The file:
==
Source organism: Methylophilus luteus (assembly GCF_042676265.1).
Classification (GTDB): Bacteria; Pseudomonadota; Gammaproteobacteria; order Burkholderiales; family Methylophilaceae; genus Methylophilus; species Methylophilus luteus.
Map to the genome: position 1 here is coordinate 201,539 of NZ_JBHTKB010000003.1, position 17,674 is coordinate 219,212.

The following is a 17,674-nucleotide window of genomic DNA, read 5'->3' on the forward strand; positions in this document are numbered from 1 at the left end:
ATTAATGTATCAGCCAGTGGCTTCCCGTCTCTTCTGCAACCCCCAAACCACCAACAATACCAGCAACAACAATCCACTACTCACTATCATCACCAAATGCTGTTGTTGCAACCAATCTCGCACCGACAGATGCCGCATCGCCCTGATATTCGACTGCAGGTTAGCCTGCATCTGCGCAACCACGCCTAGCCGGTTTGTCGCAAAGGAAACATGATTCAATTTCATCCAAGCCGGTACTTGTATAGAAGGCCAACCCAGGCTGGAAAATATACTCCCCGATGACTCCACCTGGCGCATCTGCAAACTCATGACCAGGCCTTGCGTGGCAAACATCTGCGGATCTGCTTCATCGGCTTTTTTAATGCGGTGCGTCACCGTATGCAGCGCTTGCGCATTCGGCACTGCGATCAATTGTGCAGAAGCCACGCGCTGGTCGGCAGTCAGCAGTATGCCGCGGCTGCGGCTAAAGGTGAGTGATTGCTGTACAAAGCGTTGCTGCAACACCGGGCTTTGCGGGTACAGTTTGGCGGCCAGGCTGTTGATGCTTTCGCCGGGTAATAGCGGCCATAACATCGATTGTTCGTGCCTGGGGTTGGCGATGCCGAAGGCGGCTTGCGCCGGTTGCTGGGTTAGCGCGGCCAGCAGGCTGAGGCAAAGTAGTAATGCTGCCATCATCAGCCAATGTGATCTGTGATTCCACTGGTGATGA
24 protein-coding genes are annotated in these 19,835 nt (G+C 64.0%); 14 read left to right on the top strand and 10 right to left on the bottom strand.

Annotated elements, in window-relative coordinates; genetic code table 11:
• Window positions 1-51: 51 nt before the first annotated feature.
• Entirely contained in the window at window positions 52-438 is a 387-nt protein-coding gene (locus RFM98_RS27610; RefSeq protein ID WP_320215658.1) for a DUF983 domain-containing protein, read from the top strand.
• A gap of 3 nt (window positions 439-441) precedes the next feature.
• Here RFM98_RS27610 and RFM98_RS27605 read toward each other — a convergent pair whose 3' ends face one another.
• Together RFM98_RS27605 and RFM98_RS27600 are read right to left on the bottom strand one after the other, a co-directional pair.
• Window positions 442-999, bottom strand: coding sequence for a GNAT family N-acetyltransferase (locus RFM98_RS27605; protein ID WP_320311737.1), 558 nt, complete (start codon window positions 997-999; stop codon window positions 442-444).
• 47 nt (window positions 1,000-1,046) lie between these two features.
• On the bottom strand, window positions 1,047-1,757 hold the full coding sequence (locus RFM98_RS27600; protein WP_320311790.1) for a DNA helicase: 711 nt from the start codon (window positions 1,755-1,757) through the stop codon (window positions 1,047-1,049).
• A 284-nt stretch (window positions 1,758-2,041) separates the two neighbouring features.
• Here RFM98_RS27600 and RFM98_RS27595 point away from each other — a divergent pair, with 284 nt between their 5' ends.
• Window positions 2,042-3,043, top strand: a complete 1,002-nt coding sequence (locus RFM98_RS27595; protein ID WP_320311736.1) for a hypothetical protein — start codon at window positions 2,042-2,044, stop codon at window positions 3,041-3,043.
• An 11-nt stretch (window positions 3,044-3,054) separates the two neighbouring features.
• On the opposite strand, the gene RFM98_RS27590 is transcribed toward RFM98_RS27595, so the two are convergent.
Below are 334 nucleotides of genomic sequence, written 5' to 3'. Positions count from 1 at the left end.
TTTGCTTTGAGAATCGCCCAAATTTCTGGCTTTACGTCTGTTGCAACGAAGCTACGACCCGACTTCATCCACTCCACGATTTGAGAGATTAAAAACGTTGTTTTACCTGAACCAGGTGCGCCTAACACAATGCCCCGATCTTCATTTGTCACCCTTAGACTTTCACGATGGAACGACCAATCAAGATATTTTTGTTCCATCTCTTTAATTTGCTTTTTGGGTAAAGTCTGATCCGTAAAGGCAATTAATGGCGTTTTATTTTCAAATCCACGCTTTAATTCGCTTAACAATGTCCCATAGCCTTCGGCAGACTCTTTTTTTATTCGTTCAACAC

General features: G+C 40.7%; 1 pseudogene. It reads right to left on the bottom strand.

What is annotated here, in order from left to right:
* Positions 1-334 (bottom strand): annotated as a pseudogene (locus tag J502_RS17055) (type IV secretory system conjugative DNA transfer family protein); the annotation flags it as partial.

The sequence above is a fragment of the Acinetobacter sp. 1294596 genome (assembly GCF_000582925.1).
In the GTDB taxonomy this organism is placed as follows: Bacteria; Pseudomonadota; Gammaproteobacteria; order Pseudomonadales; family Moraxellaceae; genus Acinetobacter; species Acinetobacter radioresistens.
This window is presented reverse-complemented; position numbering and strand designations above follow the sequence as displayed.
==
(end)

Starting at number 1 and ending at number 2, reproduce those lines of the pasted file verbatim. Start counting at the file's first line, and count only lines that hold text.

Source organism: Methylophilus luteus (assembly GCF_042676265.1).
Classification (GTDB): Bacteria; Pseudomonadota; Gammaproteobacteria; order Burkholderiales; family Methylophilaceae; genus Methylophilus; species Methylophilus luteus.